The online brokerage raked in raked in $237 million in revenue during the third quarter of this year, beating analyst expectations.

Riding a wave of recent real estate activity across America, Redfin revealed Thursday that it had raked in $237 million in revenue during the third quarter of this year — more than analysts had expected and further evidence that the coronavirus pandemic hasn’t quashed the housing market.

Redfin’s revenue for the quarter represents a drop of 1 percent compared to one year ago. While that means the company failed to hit the personal records set by peers such as Realogy, it also bested expectations from analysts that revenue would actually decline by 5 percent year over year to $226.32 million.

So why does that matter?

Because it means that, overall, Redfin had another better-than-expected quarter. And along with reports from other major real estate companies, that paints a fairly rosy picture of the housing market at a time when many other industries are struggling.

Glenn Kelman

During a call with investors Thursday afternoon, Redfin CEO Glenn Kelman further explained that the small drop in revenue was actually “due to a pandemic-driven shortfall in the number of homes we can sell.” And in the company’s “core business of brokering home sales,” Kelman said revenues actually “increased 36 percent compared to the same quarter last year.”

Kelman added during the call that the company has seen a “strong boom” in demand.

“Keeping pace with demand is Redfin’s no. 1 challenge,” he explained.

Redfin’s report Thursday further noted that the company managed to increase its market share during the third quarter of the year, gobbling up “1.04 percent of U.S. existing home sales by value.” That represents an increase of .08 percentage points compared to last year at this time.

It was little surprise, then, that Kelman was generally upbeat.

“Redfin’s increasing share of North America’s online real estate audience, coupled with a strong housing market, has generated demand faster than we can recruit agents, lenders and partners,” he said in the report.

Kelman also said Thursday that he expects demand for housing to stay strong in the near future.

“What’s most likely is the housing market stays strong heading into 2021,” he noted.

Redfin is a perennial earnings-season star. In July, for example, the company revealed in an earnings report that it had blown “away our second-quarter financial targets” and unexpectedly posted 8 percent year-over-year revenue growth.

Those earnings were particularly important at the time because they represented the period spanning from April to June — or the height of the coronavirus pandemic‘s first wave. The takeaway, then, was that Redfin’s earnings (along with those of other companies) hinted at how the real estate industry was actually faring better through the crisis than other sectors of the economy.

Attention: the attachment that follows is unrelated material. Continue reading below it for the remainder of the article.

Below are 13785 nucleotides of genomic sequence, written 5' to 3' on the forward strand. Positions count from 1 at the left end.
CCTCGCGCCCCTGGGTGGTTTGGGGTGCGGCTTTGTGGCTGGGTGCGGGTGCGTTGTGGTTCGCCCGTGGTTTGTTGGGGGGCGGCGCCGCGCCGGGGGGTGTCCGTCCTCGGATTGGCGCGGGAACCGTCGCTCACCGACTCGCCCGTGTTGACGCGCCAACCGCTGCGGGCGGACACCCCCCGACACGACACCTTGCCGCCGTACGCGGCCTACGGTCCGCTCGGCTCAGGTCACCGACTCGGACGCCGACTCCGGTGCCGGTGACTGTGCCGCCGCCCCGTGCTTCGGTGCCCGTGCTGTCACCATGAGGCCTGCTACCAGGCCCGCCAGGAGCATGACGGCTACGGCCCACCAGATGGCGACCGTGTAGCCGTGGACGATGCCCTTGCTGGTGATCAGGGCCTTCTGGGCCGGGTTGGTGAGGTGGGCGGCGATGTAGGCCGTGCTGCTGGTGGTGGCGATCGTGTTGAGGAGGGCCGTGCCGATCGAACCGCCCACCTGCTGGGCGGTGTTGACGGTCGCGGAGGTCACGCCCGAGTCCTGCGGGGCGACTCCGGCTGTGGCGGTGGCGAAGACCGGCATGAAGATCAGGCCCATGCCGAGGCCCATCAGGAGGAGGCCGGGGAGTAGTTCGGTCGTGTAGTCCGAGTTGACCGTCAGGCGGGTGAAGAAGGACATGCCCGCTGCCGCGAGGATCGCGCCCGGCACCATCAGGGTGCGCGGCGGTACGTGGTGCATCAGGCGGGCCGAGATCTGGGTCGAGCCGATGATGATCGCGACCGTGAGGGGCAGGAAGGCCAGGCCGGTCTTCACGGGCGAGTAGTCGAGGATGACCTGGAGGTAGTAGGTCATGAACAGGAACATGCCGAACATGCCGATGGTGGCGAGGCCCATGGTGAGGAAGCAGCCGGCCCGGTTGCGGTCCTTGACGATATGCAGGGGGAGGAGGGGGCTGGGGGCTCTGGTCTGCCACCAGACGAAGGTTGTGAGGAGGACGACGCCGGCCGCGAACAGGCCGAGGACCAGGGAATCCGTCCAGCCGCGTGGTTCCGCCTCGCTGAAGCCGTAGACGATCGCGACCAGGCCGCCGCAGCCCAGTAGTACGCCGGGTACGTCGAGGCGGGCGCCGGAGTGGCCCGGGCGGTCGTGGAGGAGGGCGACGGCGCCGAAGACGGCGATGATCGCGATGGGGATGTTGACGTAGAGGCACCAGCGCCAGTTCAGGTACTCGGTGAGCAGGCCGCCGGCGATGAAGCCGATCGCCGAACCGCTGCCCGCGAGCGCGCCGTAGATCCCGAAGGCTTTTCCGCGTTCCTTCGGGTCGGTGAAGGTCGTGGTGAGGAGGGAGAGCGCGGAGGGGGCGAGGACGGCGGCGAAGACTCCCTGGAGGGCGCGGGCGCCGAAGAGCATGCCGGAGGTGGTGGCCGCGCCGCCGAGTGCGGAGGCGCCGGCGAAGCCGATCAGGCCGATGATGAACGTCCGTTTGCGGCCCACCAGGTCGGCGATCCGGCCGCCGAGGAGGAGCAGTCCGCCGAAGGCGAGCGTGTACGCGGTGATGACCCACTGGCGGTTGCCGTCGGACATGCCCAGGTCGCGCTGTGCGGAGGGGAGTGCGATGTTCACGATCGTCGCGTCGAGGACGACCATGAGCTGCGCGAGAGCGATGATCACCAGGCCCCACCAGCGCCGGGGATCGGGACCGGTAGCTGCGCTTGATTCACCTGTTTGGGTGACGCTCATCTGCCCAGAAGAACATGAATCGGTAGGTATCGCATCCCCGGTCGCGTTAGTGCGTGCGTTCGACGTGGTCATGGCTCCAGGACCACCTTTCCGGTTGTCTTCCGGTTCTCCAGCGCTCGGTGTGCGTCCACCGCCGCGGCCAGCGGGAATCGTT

Redfin’s earnings — and those of other companies — made a similar point Thursday.

In addition to stronger-than-expected revenue, Redfin also revealed in its report that it has seen surging demand for its mortgage products, with that part of the business generating its first quarterly gross profits ever.

Kelman added that demand for Redfin mortgage products has been so significant that the company “has struggled to staff our back office.” He also believes the company can continue to quickly grow its mortgage business for years to come.

The mortgage industry has been another standout during the pandemic, with record low rates pushing multitudes of Americans into the market for new loans. The fact that Redfin is benefiting from this surge in demand suggests that big disruptive companies that were already building end-to-end platforms may ultimately emerge from the current crisis stronger.

Previously, Redfin also posted better-than-expected earnings in February and a year ago.

Thursday’s earnings report additionally comes about a week after a group of fair housing advocates filed a racial discrimination lawsuit against Redfin. The suit accuses Redfin of pricing and service policies that favor predominantly white neighborhoods.

Kelman — who has been an outspoken advocate for fair housing over the years — has indicated Redfin chooses where to operate based on the locations in which it believes it can make enough money to pay its agents. But a number of other industry members nevertheless criticized Redfin for not doing better.

During Thursday’s earnings call, Kelman did not mention the lawsuit or any of its allegations. However, he did tout Redfin’s efforts to diversify its workforce and board of directors.

Updated: This post was updated after publication with additional information from Redfin’s earning call.

Email Jim Dalrymple II

Glenn Kelman | Redfin
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